Prostate cancer is one of the most common cancers in the US. According to the American Cancer Society, in 2019 there will about 174,650 new cases of prostate cancer and about 31,620 deaths from prostate cancer.
However, researchers have recorded a significant drop in the number of prostate cancer deaths, since the 1990s.
Due to the latest medical and technological advances, scientists have developed new and effective prostate cancer treatments and diagnosis methods that are more efficient and straightforward.
Dr. David Samadi, a former member of the Fox News medical A-team, Director of Men’s Health at St. Francis Hospital, Roslyn, NY, explains in this interview the reasons why the American Cancer Society recorded a 20% drop in cancer deaths.
Jamie – Dr. Samadi, why is this happening?
Dr. Samadi – This is fantastic news for all the cancer patients out there! Jamie, the peak of cancer death was highest in 1991, about 20 years ago, and so we’ve seen a major decline and 20%, as you mentioned, is a huge number.
We’re basically saving over a million people over the last decade or so. So the reason why this is happening mostly has to do with lung cancer. We see that the death rate has gone down. In 1991, the death rate was about 215/100.000. Now it’s going to about 173 per 100,000.
Part of this is because of screening and there has been a lot of debate over the last few years. People have been wondering whether screening for breast cancer, prostate cancer or colon cancer is really effective or not.
Today we have the answer and you can see that you have to get screened, that information is very powerful and knowing it early can obviously make a difference. Screening for lung cancer, prostate cancer, and breast cancer has always been a major part of the debate but this new data proves a major improvement in life quality.
Jamie – It’s wonderful news! Let me ask you about particular cancers. Are fewer people smoking and that’s why lung cancer deaths have gone down? Are more people drinking and that’s why liver cancers have gone up?
Dr. Samadi – If we look at lung cancer, we can see it’s reduced by 30%, breast cancer has gone down as a result of the mammograms by 30% and colon cancer by 30%. Are you ready for what follows? My own field of prostate cancer. We’ve done a reasonable job. Prostate cancer deaths decreased by 40%! That’s huge!
And we think that you know smoking awareness and all the things that we’ve spoken about in this program or in other places, has helped tremendously. No one knows exactly why liver cancer and pancreas cancer are on the rise. Obviously, one of many major risks is alcohol and hepatitis and many other things but certainly, we still have a long way to go.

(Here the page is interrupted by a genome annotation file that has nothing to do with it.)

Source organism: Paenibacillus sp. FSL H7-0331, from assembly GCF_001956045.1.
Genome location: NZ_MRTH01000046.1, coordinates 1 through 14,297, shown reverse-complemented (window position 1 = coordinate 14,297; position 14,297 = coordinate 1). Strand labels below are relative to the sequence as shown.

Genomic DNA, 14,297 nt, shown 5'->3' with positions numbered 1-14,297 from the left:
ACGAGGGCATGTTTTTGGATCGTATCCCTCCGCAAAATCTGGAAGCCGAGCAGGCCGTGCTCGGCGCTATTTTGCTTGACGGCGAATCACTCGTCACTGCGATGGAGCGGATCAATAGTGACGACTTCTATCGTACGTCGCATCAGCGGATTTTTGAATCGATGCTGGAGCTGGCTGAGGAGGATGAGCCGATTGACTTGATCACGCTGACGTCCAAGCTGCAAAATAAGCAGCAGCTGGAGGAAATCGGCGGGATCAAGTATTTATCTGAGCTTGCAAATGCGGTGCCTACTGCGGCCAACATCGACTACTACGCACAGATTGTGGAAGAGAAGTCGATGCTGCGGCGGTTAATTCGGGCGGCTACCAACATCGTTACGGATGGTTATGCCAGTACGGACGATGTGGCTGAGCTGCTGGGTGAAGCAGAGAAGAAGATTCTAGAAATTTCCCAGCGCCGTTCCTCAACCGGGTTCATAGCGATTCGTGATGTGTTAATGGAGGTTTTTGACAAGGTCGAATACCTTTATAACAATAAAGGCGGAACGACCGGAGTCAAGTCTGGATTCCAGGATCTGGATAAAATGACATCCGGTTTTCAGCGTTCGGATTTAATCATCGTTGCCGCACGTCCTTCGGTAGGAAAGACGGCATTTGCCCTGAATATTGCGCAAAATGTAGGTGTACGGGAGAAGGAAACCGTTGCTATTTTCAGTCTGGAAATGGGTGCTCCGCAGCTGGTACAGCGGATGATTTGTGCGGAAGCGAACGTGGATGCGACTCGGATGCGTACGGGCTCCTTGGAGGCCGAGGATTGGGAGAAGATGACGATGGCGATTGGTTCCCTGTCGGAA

In 2019, there will be an estimated 1,762,450 new cancer cases diagnosed and 606,880 cancer deaths in the United States. We’ve come a long way and certainly, all of these educational programs have helped tremendously. We still have a long way to go!
Jamie – You’re always proposing that people get screened for everything and that they start early. On the other side of it, with treatments available, will we see a cure to cancer in our lifetime and with what cancer is this most likely to happen? Because I know the one that remains very deadly in the list in this study is melanoma. Is it as easy as using sunscreen?
Dr. Samadi – Well, I think that we are going to see a major improvement. This is probably one of the best questions that have come up – Are we going to see this in our lifetime? I’m very, very hopeful! I think we’re going to first see in the next few years which cancer is really deadly and which one is really not going to kill us. This way, we can really give this individualized care to our patients and the decade after hopefully, we will be able to defeat this disease.
So yes, we’ve come a long way but we’re getting there!
Jamie – The silver lining right here in all of this is research on top of research and you become more aware of what type of cancers you can combat and perhaps change behavior. That’s remarkable to see what you’ve been able to accomplish since 1991, which means the research is working, right?
Dr. Samadi – The research is working. We’re getting into the genetic codes we’re trying to find out why someone dies from prostate cancer and somebody else can live for a long time. The exact chemistry of these cancers is extremely vital for us to understand and we’re basically taking like one step at a time against this cancer. So, this is great news and more to come in the future!